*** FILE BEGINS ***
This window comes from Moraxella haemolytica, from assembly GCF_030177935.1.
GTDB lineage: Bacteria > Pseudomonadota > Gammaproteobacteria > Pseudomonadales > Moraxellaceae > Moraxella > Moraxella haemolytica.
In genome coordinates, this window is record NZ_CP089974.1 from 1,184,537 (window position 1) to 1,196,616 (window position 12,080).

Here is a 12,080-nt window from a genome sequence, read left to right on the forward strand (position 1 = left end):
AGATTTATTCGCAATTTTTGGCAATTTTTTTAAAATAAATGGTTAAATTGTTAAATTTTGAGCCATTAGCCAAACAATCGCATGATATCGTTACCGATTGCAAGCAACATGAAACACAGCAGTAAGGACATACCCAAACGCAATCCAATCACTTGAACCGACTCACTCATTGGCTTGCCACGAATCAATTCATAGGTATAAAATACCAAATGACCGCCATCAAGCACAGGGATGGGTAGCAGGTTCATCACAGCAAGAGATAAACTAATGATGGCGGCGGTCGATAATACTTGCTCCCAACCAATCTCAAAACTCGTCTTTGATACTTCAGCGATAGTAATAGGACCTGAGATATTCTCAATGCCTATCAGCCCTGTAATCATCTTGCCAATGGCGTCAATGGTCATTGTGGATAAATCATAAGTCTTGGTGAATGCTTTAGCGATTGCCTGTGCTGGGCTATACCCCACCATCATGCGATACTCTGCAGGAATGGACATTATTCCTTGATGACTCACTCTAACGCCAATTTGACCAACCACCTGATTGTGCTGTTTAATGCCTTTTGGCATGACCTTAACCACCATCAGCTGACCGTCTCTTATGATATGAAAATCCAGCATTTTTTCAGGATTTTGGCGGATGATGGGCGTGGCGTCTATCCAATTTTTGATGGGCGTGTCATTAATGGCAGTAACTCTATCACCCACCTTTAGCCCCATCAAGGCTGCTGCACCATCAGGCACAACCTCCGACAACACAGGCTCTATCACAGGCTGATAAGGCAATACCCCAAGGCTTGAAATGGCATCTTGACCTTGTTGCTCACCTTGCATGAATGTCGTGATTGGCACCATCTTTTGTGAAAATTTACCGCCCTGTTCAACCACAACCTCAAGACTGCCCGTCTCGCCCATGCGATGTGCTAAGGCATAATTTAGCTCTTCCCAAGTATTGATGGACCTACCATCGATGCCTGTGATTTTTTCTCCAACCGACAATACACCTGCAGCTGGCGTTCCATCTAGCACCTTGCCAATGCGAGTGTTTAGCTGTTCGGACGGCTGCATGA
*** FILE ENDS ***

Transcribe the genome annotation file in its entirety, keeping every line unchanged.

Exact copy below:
This window comes from Moraxella haemolytica, from assembly GCF_030177935.1.
GTDB lineage: Bacteria > Pseudomonadota > Gammaproteobacteria > Pseudomonadales > Moraxellaceae > Moraxella > Moraxella haemolytica.
In genome coordinates, this window is record NZ_CP089974.1 from 1,184,537 (window position 1) to 1,196,616 (window position 12,080).

Here is a 12,080-nt window from a genome sequence, read left to right on the forward strand (position 1 = left end):
AGATTTATTCGCAATTTTTGGCAATTTTTTTAAAATAAATGGTTAAATTGTTAAATTTTGAGCCATTAGCCAAACAATCGCATGATATCGTTACCGATTGCAAGCAACATGAAACACAGCAGTAAGGACATACCCAAACGCAATCCAATCACTTGAACCGACTCACTCATTGGCTTGCCACGAATCAATTCATAGGTATAAAATACCAAATGACCGCCATCAAGCACAGGGATGGGTAGCAGGTTCATCACAGCAAGAGATAAACTAATGATGGCGGCGGTCGATAATACTTGCTCCCAACCAATCTCAAAACTCGTCTTTGATACTTCAGCGATAGTAATAGGACCTGAGATATTCTCAATGCCTATCAGCCCTGTAATCATCTTGCCAATGGCGTCAATGGTCATTGTGGATAAATCATAAGTCTTGGTGAATGCTTTAGCGATTGCCTGTGCTGGGCTATACCCCACCATCATGCGATACTCTGCAGGAATGGACATTATTCCTTGATGACTCACTCTAACGCCAATTTGACCAACCACCTGATTGTGCTGTTTAATGCCTTTTGGCATGACCTTAACCACCATCAGCTGACCGTCTCTTATGATATGAAAATCCAGCATTTTTTCAGGATTTTGGCGGATGATGGGCGTGGCGTCTATCCAATTTTTGATGGGCGTGTCATTAATGGCAGTAACTCTATCACCCACCTTTAGCCCCATCAAGGCTGCTGCACCATCAGGCACAACCTCCGACAACACAGGCTCTATCACAGGCTGATAAGGCAATACCCCAAGGCTTGAAATGGCATCTTGACCTTGTTGCTCACCTTGCATGAATGTCGTGATTGGCACCATCTTTTGTGAAAATTTACCGCCCTGTTCAACCACAACCTCAAGACTGCCCGTCTCGCCCATGCGATGTGCTAAGGCATAATTTAGCTCTTCCCAAGTATTGATGGACCTACCATCGATGCCTGTGATTTTTTCTCCAACCGACAATACACCTGCAGCTGGCGTTCCATCTAGCACCTTGCCAATGCGAGTGTTTAGCTGTTCGGACGGCTGCATGA